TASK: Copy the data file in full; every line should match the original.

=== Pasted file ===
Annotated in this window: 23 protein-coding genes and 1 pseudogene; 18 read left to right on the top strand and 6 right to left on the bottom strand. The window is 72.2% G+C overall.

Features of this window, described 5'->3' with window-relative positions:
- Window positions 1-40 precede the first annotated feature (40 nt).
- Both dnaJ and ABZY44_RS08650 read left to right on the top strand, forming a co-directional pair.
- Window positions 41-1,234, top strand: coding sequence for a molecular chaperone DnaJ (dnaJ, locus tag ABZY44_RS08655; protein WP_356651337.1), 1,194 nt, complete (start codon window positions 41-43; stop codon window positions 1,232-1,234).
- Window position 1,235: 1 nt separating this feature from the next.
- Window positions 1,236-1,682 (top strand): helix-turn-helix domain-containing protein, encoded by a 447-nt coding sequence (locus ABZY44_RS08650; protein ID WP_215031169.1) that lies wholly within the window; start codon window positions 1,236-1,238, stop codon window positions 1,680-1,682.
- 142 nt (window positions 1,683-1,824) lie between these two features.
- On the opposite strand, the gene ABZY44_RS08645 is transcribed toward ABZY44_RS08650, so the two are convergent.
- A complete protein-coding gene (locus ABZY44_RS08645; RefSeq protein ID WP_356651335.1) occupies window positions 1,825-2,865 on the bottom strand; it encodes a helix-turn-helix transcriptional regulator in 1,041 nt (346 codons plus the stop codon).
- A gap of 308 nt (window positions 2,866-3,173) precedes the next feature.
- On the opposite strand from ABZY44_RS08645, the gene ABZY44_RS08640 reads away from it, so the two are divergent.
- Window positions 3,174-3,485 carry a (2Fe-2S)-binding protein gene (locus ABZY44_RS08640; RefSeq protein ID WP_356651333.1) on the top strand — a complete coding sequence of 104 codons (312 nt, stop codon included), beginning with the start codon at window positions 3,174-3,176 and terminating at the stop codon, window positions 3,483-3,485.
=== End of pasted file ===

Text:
Annotated in this window: 23 protein-coding genes and 1 pseudogene; 18 read left to right on the top strand and 6 right to left on the bottom strand. The window is 72.2% G+C overall.

Features of this window, described 5'->3' with window-relative positions:
- Window positions 1-40 precede the first annotated feature (40 nt).
- Both dnaJ and ABZY44_RS08650 read left to right on the top strand, forming a co-directional pair.
- Window positions 41-1,234, top strand: coding sequence for a molecular chaperone DnaJ (dnaJ, locus tag ABZY44_RS08655; protein WP_356651337.1), 1,194 nt, complete (start codon window positions 41-43; stop codon window positions 1,232-1,234).
- Window position 1,235: 1 nt separating this feature from the next.
- Window positions 1,236-1,682 (top strand): helix-turn-helix domain-containing protein, encoded by a 447-nt coding sequence (locus ABZY44_RS08650; protein ID WP_215031169.1) that lies wholly within the window; start codon window positions 1,236-1,238, stop codon window positions 1,680-1,682.
- 142 nt (window positions 1,683-1,824) lie between these two features.
- On the opposite strand, the gene ABZY44_RS08645 is transcribed toward ABZY44_RS08650, so the two are convergent.
- A complete protein-coding gene (locus ABZY44_RS08645; RefSeq protein ID WP_356651335.1) occupies window positions 1,825-2,865 on the bottom strand; it encodes a helix-turn-helix transcriptional regulator in 1,041 nt (346 codons plus the stop codon).
- A gap of 308 nt (window positions 2,866-3,173) precedes the next feature.
- On the opposite strand from ABZY44_RS08645, the gene ABZY44_RS08640 reads away from it, so the two are divergent.
- Window positions 3,174-3,485 carry a (2Fe-2S)-binding protein gene (locus ABZY44_RS08640; RefSeq protein ID WP_356651333.1) on the top strand — a complete coding sequence of 104 codons (312 nt, stop codon included), beginning with the start codon at window positions 3,174-3,176 and terminating at the stop codon, window positions 3,483-3,485.